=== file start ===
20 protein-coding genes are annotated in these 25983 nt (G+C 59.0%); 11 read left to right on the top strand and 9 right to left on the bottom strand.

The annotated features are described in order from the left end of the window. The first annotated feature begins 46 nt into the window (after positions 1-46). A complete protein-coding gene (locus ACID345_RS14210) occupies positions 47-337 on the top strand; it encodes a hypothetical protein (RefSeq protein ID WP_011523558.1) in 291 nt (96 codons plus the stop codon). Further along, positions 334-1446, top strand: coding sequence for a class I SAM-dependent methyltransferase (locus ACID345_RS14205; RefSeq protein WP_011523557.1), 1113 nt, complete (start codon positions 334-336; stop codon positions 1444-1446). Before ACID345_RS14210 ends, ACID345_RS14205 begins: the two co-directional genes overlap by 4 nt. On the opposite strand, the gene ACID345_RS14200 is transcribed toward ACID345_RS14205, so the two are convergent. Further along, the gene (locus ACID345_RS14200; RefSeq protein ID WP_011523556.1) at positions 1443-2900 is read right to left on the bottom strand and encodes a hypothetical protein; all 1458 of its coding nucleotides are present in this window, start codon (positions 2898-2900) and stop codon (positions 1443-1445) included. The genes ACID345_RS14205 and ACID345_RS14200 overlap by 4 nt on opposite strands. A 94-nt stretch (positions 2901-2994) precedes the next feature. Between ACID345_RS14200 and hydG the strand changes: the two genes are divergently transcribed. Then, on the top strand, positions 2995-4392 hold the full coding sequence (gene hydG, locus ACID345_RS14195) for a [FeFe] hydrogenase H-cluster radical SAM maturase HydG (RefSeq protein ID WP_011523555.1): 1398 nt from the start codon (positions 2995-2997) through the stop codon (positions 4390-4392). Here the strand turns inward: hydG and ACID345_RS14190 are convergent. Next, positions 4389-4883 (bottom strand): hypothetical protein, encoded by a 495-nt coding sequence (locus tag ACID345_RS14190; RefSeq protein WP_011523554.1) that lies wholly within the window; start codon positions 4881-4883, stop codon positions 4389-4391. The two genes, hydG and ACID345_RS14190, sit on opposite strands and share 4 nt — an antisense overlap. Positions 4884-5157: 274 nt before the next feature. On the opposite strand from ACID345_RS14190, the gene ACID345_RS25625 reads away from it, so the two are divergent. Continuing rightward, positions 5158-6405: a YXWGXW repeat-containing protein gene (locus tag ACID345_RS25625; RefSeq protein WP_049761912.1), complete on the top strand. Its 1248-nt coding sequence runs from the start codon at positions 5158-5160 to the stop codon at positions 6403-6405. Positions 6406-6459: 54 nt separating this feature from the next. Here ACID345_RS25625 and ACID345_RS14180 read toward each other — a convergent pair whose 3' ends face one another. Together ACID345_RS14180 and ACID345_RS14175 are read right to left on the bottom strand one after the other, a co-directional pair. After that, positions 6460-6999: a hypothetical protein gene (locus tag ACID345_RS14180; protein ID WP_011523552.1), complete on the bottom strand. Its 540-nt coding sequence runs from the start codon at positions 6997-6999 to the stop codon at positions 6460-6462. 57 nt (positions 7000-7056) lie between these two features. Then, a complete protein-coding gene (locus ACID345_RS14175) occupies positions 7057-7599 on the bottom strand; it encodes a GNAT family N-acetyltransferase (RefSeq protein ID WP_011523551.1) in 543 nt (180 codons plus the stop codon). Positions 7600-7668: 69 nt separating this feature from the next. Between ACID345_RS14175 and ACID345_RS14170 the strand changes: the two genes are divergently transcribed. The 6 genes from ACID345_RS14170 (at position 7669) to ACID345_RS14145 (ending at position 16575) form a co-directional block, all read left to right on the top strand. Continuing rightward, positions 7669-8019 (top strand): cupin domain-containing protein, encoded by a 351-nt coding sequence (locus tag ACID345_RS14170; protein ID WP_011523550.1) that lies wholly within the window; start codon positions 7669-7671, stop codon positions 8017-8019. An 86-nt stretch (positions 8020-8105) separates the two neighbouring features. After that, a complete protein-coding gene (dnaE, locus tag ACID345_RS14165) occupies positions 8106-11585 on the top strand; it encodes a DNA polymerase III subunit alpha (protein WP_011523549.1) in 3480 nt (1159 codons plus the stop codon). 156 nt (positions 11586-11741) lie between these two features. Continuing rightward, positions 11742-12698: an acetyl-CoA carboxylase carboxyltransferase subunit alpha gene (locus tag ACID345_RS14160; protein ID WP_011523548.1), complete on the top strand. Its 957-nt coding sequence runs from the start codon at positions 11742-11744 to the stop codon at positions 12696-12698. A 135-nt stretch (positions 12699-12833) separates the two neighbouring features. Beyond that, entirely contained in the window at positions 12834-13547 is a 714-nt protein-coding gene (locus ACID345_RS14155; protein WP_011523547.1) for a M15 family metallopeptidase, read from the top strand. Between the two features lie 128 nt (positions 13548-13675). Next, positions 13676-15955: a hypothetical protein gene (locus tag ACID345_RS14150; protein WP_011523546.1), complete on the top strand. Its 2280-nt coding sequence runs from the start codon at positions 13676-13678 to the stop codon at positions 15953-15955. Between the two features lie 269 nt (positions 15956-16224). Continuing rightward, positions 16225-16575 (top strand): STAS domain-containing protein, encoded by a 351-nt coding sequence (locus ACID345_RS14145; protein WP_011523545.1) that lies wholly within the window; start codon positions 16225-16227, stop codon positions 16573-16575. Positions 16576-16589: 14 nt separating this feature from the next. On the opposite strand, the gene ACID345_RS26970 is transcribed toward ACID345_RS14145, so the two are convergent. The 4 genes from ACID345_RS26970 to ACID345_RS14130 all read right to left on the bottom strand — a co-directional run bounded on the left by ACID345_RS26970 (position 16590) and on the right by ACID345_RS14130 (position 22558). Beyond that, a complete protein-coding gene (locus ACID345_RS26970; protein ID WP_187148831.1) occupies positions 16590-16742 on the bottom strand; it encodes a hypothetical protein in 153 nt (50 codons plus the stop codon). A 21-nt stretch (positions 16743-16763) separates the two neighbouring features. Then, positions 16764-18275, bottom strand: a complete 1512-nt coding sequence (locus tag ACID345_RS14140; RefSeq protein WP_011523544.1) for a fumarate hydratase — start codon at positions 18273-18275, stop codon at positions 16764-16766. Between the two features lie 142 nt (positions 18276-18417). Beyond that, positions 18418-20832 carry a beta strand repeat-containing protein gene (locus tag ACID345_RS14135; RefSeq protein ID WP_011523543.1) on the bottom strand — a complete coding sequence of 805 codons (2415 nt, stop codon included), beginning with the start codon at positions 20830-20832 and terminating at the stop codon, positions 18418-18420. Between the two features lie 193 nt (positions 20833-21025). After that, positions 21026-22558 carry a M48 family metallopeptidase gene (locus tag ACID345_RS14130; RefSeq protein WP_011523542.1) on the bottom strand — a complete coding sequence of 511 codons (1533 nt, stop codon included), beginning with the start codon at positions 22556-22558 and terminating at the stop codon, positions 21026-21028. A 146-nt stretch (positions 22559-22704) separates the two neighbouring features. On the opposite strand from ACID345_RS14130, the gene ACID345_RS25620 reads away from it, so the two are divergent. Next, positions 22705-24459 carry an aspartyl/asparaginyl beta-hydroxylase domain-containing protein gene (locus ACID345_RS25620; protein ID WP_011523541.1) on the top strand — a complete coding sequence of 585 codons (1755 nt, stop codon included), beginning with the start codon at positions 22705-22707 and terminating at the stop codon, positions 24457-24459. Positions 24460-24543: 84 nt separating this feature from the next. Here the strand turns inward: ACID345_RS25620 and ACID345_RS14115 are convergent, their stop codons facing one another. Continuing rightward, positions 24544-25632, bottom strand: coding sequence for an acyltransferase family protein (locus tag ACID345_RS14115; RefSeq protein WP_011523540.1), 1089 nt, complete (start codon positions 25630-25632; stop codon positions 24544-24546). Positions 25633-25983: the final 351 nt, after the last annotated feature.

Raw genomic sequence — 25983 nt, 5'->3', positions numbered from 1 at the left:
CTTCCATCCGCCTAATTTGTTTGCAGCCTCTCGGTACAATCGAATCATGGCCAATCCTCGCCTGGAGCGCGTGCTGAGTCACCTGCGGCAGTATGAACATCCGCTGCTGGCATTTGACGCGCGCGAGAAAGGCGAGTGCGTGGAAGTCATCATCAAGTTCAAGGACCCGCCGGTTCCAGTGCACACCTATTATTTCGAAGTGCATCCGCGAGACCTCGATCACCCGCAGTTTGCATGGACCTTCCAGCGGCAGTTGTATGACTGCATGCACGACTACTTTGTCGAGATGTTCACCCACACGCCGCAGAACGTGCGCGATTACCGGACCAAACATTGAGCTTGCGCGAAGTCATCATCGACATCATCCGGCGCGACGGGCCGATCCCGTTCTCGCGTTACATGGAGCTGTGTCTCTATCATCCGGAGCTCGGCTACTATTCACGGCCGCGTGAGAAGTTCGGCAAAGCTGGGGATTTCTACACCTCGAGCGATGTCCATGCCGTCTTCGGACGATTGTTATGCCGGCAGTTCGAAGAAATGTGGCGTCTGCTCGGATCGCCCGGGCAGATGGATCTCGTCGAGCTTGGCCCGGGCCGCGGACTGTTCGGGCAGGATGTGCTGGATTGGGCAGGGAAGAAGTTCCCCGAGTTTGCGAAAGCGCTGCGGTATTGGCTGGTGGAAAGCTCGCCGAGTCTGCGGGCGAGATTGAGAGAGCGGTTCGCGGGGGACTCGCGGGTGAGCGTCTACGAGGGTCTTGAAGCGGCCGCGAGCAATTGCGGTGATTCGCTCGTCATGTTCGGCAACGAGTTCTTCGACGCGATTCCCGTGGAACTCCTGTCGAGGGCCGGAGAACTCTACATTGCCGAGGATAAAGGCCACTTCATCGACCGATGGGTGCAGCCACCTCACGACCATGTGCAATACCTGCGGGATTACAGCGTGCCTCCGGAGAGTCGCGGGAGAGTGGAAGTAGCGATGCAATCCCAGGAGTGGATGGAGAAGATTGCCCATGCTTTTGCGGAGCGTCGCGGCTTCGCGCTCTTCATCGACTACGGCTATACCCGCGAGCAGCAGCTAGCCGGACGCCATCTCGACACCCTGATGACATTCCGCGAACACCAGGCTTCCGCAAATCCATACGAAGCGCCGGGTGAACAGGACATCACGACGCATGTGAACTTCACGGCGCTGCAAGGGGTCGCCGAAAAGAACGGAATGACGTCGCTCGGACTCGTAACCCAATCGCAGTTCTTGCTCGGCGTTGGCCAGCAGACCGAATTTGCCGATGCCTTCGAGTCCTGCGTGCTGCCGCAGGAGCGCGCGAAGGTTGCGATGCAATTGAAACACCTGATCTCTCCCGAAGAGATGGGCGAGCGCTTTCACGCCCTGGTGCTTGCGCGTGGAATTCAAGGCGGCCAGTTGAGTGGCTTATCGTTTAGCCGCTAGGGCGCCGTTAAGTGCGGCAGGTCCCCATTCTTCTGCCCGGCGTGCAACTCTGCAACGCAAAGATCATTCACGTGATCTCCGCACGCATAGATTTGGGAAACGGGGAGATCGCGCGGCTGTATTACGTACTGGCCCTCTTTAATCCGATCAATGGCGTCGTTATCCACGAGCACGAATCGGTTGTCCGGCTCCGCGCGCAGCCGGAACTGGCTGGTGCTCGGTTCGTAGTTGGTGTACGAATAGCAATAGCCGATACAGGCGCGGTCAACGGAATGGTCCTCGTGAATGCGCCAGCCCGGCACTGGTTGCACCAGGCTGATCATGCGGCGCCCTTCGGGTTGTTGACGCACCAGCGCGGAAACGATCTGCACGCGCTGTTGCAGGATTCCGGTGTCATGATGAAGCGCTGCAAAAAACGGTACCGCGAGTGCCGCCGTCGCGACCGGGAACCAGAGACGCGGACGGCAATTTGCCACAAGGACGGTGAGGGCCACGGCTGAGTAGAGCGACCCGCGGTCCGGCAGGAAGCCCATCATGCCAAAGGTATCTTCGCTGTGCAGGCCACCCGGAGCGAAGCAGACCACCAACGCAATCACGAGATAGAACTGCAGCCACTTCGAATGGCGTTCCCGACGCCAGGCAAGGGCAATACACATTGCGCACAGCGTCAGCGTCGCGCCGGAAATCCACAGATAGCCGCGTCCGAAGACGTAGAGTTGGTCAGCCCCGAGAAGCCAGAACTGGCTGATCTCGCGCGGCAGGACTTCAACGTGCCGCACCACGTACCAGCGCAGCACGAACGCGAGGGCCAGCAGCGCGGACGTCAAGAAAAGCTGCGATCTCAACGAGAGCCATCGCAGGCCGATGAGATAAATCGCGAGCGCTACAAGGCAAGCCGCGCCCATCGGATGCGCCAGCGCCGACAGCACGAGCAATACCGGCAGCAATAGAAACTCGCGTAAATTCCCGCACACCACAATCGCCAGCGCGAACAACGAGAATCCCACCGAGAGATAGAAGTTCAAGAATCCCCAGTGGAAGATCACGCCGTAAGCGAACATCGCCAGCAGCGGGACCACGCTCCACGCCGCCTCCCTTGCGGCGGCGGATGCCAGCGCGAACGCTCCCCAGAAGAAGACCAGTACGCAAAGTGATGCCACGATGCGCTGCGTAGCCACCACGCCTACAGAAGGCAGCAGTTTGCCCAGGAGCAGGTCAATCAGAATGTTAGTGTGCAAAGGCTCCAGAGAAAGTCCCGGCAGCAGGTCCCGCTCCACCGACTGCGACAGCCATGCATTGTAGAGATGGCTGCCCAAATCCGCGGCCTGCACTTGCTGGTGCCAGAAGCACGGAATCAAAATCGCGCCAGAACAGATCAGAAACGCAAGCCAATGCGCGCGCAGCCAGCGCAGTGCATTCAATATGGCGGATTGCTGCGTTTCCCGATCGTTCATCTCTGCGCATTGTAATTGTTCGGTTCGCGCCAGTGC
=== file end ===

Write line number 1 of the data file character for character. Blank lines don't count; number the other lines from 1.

20 protein-coding genes are annotated in these 25983 nt (G+C 59.0%); 11 read left to right on the top strand and 9 right to left on the bottom strand.